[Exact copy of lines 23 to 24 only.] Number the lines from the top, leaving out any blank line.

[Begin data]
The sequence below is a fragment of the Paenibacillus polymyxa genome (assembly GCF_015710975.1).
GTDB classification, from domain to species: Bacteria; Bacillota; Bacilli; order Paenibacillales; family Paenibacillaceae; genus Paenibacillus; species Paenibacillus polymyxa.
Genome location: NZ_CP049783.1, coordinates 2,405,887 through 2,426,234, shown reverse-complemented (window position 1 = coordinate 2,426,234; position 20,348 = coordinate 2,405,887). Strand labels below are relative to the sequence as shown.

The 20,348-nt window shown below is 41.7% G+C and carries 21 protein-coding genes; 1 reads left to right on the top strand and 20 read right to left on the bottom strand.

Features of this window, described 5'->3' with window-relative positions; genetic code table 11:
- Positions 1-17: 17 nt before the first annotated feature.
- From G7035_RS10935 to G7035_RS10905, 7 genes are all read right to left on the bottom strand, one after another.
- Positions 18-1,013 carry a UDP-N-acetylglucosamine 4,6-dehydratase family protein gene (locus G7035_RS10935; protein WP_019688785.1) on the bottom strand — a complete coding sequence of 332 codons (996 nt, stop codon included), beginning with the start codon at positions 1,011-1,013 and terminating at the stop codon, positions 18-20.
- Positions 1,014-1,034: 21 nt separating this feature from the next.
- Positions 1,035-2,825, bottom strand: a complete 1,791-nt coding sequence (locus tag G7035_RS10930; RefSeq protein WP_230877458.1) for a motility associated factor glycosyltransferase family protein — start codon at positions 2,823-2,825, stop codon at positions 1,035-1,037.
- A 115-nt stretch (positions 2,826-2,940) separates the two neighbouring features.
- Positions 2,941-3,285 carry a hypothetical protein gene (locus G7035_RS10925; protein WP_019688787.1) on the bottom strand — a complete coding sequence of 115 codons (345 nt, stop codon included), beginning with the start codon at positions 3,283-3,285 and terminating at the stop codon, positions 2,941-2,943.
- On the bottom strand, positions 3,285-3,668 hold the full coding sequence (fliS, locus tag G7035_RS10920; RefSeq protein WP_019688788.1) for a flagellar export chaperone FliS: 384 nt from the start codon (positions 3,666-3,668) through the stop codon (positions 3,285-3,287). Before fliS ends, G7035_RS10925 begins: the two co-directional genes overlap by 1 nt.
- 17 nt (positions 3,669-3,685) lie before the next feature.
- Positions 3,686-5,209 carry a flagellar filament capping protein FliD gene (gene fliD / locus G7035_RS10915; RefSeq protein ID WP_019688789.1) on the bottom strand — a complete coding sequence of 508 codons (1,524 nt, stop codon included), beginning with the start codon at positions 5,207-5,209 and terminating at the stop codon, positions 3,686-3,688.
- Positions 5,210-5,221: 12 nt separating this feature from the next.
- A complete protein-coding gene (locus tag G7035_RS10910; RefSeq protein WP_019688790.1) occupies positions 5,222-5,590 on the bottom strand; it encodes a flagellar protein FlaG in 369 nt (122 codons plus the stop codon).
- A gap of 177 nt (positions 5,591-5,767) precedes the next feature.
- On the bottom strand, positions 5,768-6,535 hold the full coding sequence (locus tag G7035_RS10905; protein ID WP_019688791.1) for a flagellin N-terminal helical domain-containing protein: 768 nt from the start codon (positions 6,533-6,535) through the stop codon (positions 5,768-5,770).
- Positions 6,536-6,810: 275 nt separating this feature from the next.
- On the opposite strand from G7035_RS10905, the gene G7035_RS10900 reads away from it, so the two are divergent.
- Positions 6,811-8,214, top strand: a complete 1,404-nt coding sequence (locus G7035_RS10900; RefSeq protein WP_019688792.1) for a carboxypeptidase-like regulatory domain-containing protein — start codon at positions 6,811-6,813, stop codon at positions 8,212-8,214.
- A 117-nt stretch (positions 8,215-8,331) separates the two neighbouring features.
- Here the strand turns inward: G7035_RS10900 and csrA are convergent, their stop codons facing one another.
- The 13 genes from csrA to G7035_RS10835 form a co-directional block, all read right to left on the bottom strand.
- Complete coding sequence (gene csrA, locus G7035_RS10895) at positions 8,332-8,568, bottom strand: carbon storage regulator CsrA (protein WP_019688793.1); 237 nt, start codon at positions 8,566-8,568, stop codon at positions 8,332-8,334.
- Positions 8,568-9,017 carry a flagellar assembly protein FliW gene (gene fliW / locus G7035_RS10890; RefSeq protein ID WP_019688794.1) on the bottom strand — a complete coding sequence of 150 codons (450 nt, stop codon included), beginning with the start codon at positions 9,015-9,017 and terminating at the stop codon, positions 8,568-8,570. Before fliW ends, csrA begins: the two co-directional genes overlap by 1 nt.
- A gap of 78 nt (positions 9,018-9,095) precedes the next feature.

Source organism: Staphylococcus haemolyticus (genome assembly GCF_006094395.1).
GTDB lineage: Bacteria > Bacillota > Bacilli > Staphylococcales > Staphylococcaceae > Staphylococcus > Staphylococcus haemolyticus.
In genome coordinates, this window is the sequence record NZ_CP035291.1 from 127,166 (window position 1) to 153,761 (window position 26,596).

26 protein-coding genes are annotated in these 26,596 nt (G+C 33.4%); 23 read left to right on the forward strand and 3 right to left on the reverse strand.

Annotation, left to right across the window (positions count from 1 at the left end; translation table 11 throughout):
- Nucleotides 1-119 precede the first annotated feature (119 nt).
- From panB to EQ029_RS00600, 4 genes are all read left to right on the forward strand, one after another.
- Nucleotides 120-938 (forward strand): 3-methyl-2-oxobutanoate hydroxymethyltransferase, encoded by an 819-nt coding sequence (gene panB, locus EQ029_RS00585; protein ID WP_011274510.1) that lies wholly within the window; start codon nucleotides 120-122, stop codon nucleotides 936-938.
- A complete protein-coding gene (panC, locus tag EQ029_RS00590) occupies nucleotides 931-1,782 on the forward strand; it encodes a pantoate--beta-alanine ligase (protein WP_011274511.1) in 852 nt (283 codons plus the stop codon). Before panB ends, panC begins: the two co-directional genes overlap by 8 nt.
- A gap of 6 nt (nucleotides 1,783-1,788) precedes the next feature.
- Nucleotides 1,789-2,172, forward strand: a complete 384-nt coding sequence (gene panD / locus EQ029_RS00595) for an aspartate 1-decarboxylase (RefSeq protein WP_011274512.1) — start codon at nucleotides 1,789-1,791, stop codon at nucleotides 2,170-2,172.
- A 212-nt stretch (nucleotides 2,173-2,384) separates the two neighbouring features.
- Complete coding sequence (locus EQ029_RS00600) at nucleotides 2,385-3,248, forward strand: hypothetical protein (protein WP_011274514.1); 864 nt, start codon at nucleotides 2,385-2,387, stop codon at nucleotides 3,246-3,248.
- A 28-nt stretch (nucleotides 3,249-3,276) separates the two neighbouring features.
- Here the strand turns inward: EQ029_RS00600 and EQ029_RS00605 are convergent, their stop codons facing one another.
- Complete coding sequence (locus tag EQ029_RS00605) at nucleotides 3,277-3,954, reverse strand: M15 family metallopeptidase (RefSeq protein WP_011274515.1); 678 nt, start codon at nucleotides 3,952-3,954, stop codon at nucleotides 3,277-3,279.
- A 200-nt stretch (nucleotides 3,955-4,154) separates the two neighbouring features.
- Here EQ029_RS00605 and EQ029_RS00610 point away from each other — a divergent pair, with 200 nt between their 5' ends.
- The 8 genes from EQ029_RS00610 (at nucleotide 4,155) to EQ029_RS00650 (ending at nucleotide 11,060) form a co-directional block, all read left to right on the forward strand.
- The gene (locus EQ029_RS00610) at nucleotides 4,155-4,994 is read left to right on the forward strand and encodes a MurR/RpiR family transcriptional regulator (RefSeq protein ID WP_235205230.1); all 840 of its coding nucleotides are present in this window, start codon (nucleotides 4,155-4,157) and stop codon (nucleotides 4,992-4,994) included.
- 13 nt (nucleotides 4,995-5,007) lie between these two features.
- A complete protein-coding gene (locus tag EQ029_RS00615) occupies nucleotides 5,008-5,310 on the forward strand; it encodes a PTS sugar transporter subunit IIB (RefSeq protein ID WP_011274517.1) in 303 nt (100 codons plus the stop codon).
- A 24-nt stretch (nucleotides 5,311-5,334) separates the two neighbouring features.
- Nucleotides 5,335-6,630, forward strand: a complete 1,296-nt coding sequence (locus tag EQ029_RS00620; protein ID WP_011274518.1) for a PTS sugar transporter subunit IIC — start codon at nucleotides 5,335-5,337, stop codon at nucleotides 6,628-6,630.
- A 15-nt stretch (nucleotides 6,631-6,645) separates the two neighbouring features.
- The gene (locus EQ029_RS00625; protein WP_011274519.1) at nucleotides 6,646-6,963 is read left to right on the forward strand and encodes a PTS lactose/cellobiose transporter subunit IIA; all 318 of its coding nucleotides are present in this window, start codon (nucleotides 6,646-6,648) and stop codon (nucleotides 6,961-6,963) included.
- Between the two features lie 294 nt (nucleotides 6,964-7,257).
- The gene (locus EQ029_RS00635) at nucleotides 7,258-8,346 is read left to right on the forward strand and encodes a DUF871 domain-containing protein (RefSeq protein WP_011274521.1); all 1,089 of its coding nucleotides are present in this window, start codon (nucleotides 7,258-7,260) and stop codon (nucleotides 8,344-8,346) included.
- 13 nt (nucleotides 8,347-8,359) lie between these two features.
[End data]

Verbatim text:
- A 117-nt stretch (positions 8,215-8,331) separates the two neighbouring features.
- Here the strand turns inward: G7035_RS10900 and csrA are convergent, their stop codons facing one another.